There isn’t anything wrong with that, I suppose, but sometimes the victorious life for me is just keeping my nose above water. “Victorious” applies to Jesus, not to me. But with that being said, I want you to change the world and make a difference…but in a way you’ve never heard before.

Make a difference by sinning.

Wait. That’s not exactly right. I’m not encouraging you to sin (you’re already doing pretty well on your own). But since your sin is already paid for, why not own it and use it?

The apostle Peter is our model here (and he’s a good one). We love Peter, not because he’s so good, but because he’s so human and sinful.

When the fisherman Peter was a disciple of John the Baptist, Jesus told him that he would become a fisher of men. Peter immediately left John and ran after Jesus.

When Jesus went away to pray and be by himself, Peter wouldn’t leave him alone, found him and said, “Everybody is looking for you. Where have you been?” Jesus said, “Oh, Peter…Let’s go and preach.”

When Peter and the disciples saw Jesus walking on the water, Peter said, “If it’s really you, let me do it too.” Peter walked on water until the waves became big, and then he started to go under. Jesus had to pull him up from the water, wet and scared. I can hear Jesus say (again), “Oh, Peter…”

Peter said to Jesus, “I’ve had it. I’ve forgiven my brother seven times and that’s enough.” Jesus said (again), “Oh, Peter…Not seven, but seventy times seven.”

On the Mount of Transfiguration, Peter, James and John went up where Jesus met with Moses and Elijah. Peter was blown away. He didn’t know what to say, so he said it, “Let’s build a church.” Jesus said (again), “Oh, Peter…”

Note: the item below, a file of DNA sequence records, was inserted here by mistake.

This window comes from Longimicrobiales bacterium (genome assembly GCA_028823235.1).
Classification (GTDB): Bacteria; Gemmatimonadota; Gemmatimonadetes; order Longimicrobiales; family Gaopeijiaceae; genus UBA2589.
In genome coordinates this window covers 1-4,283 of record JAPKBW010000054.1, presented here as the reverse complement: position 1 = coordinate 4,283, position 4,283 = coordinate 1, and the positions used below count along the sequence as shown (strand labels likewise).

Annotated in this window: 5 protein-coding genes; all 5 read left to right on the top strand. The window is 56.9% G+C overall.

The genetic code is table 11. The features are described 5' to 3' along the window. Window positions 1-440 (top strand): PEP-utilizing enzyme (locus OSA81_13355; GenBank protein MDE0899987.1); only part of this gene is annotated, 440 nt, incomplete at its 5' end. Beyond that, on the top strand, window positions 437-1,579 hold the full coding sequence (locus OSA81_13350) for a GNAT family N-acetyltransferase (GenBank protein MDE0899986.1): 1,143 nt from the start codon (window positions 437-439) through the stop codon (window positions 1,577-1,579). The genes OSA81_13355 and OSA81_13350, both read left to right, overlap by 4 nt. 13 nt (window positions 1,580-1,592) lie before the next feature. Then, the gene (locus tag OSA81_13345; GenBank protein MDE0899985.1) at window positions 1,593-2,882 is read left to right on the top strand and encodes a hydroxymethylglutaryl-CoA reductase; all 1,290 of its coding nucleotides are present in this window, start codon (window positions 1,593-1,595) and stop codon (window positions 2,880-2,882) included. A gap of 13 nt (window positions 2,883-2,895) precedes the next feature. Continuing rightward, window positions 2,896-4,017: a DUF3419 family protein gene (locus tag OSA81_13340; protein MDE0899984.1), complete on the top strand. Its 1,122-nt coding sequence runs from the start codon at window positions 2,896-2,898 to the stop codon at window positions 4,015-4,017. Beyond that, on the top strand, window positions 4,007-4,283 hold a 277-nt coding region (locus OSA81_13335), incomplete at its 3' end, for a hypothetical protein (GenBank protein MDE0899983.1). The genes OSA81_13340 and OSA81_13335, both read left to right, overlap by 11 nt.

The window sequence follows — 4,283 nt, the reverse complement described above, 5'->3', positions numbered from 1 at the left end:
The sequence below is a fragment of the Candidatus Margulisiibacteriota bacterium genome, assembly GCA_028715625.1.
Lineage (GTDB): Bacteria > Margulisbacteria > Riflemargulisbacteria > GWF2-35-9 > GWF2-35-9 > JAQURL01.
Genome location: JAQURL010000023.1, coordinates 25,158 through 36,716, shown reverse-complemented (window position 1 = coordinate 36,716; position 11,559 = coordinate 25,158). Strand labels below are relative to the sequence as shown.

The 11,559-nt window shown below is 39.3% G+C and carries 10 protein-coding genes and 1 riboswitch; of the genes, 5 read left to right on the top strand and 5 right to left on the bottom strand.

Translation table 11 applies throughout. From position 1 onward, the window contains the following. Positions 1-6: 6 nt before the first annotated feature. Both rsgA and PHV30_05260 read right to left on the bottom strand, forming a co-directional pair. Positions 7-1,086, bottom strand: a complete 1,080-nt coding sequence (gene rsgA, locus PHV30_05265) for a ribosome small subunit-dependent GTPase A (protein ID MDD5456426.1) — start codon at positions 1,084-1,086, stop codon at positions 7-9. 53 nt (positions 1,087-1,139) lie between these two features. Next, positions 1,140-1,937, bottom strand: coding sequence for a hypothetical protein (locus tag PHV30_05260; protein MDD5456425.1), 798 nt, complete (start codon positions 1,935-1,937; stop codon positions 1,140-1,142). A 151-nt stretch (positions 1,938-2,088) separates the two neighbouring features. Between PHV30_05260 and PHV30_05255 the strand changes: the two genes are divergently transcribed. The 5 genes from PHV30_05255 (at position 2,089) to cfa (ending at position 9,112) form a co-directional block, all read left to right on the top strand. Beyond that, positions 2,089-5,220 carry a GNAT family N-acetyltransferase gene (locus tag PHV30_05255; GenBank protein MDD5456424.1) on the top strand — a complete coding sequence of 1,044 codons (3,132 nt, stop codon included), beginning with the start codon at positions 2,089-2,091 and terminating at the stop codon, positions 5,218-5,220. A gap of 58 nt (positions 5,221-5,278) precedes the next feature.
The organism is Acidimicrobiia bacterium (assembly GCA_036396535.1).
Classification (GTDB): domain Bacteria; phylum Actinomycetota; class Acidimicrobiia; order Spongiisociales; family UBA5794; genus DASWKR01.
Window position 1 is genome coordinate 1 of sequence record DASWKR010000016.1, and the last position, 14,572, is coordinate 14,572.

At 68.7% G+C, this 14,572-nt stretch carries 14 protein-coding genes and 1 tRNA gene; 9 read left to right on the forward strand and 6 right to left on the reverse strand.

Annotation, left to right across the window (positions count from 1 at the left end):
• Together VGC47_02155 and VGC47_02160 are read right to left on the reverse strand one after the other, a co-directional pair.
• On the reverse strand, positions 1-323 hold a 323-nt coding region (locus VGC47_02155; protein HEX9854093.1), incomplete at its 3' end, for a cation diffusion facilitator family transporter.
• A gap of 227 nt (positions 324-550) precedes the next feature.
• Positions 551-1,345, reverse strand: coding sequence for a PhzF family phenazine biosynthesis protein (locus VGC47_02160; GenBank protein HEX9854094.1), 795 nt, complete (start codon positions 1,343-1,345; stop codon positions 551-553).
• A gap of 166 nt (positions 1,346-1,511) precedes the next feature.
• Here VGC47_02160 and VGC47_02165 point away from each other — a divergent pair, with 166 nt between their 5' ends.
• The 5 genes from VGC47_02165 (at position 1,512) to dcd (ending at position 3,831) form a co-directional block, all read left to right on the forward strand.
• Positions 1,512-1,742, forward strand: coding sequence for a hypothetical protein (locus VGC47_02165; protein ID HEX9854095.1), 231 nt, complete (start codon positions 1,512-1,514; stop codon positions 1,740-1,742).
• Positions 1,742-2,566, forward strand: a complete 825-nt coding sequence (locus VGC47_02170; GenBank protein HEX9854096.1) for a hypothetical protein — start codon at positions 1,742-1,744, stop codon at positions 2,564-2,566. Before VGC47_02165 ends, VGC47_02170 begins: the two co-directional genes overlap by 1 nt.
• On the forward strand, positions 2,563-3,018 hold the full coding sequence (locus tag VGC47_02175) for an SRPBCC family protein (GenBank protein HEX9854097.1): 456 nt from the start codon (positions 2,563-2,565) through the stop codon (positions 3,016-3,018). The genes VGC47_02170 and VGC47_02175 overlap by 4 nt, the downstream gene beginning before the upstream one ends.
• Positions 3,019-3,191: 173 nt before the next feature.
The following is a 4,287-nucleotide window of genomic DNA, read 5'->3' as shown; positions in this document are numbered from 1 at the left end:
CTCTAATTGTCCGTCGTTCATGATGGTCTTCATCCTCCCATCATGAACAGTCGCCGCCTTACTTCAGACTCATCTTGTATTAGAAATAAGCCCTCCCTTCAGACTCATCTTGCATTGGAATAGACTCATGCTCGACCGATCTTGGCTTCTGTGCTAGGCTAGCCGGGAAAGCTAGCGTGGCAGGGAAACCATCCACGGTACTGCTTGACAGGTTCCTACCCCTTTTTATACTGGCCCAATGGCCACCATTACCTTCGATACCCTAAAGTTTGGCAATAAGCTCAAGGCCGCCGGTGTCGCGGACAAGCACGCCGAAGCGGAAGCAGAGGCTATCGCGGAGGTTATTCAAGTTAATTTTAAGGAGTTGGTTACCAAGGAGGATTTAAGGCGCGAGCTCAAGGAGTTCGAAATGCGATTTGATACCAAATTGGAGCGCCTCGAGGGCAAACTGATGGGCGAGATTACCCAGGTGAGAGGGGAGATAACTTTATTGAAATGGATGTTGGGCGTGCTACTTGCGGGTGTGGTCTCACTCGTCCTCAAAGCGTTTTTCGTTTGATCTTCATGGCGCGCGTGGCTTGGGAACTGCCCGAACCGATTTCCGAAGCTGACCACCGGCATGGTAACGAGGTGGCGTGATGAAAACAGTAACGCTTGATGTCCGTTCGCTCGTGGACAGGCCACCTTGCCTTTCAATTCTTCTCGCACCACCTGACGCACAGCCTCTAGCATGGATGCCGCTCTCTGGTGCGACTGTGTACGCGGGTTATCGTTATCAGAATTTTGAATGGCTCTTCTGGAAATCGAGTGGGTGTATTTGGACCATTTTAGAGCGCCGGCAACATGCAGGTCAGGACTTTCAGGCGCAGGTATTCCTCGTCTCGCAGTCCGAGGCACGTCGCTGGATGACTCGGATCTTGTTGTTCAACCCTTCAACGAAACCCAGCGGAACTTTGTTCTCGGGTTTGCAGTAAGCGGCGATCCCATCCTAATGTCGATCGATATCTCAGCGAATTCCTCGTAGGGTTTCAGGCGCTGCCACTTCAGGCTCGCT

Peter’s arrogance was astounding. He said to Jesus, “I’m your man. These other guys will run, but not me. Jesus said (again), “Oh, Peter…You will deny me.”

In the garden when they arrested Jesus, it was Peter who cut off the servant Malchus’ ear. As Jesus put the ear back on, he turned and said (again), “Oh, Peter…”

At the Last Supper when Jesus washed the disciples’ feet, Peter became agitated and mumbled under his breath. When Jesus got to him, Peter said, “There’s no way you’ll wash my feet.” Jesus said (again), “Oh, Peter…If I don’t wash you, you have no part of me.” Then Peter said, “Oh, spit. Then go ahead and wash everything.”

When Peter denied Jesus, horror of horrors, Peter realized that it was the third time and Jesus had heard it all. Their eyes met across the courtyard. Tears welled up in Peter’s eyes. And in his look, Jesus said (again), “Oh, Peter…”

Then when the dead Messiah got out of the grave and appeared to the disciples while they were fishing, Peter recognized Jesus cooking breakfast on the beach. Peter got so excited he put on his clothes (most folks would have done the opposite) and jumped into the water. Jesus looked up, smiled and said (again), “Oh, Peter…”